An Approach to Reconciliation
How might the competing demands of human uses and ecological needs be reconciled, given the reality of the creek today? One approach is to tailor the flow for the benefit of the fish. However, because the water agency uses the creek as its main transmission channel, this would stress municipal water supplies throughout the region. A pipeline has been proposed to bypass high summer supply flows, but there is a consensus that such a project would take a decade or more to complete, which may be too late to save the coho. This option is estimated to cost upwards of $160M and is unpopular with nearly everyone, including landowners who are concerned that large changes to the creek flow could infringe on their water rights. Even if a pipeline is someday built, reduced summer flows alone would only go so far toward improving fish habitat on Dry Creek.12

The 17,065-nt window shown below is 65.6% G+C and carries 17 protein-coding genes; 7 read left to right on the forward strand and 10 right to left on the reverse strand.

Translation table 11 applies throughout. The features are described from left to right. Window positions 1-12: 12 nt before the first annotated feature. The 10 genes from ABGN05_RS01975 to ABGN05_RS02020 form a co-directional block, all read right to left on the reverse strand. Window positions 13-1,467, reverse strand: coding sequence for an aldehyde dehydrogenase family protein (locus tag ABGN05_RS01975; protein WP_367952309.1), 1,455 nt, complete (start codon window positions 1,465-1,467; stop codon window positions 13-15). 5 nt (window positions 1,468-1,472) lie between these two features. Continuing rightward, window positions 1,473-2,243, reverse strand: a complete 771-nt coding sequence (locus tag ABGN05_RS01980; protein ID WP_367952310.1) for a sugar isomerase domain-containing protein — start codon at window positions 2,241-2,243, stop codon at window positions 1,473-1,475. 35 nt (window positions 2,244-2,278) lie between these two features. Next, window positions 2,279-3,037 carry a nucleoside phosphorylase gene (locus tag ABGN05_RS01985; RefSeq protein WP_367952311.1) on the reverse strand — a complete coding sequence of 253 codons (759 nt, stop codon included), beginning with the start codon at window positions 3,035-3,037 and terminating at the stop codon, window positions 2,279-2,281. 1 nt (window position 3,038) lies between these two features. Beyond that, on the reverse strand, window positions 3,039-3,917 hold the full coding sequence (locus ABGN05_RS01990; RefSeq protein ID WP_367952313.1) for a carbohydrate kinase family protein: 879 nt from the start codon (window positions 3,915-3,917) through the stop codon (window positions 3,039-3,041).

The immediate approach to water reconciliation on Dry Creek is simple to describe, if harder to execute successfully. The needs and habits of coho have been studied for decades, so, in principle, creating high-quality habitat is simply a matter of giving the fish what they want. Because the water quality is already excellent, the most serious shortcoming in Dry Creek is the lack of physical habitat for juvenile coho. These fish require a diversity of deep pools and quick (but not too quick) riffles, with boulders and large woody debris to provide shelter from fast flows and larger fish. Coho also need plenty of native vegetation to provide shade and to nurture a vibrant food web. In short, the design challenge is to introduce complexity, which is the opposite of what is typically found downstream from dams.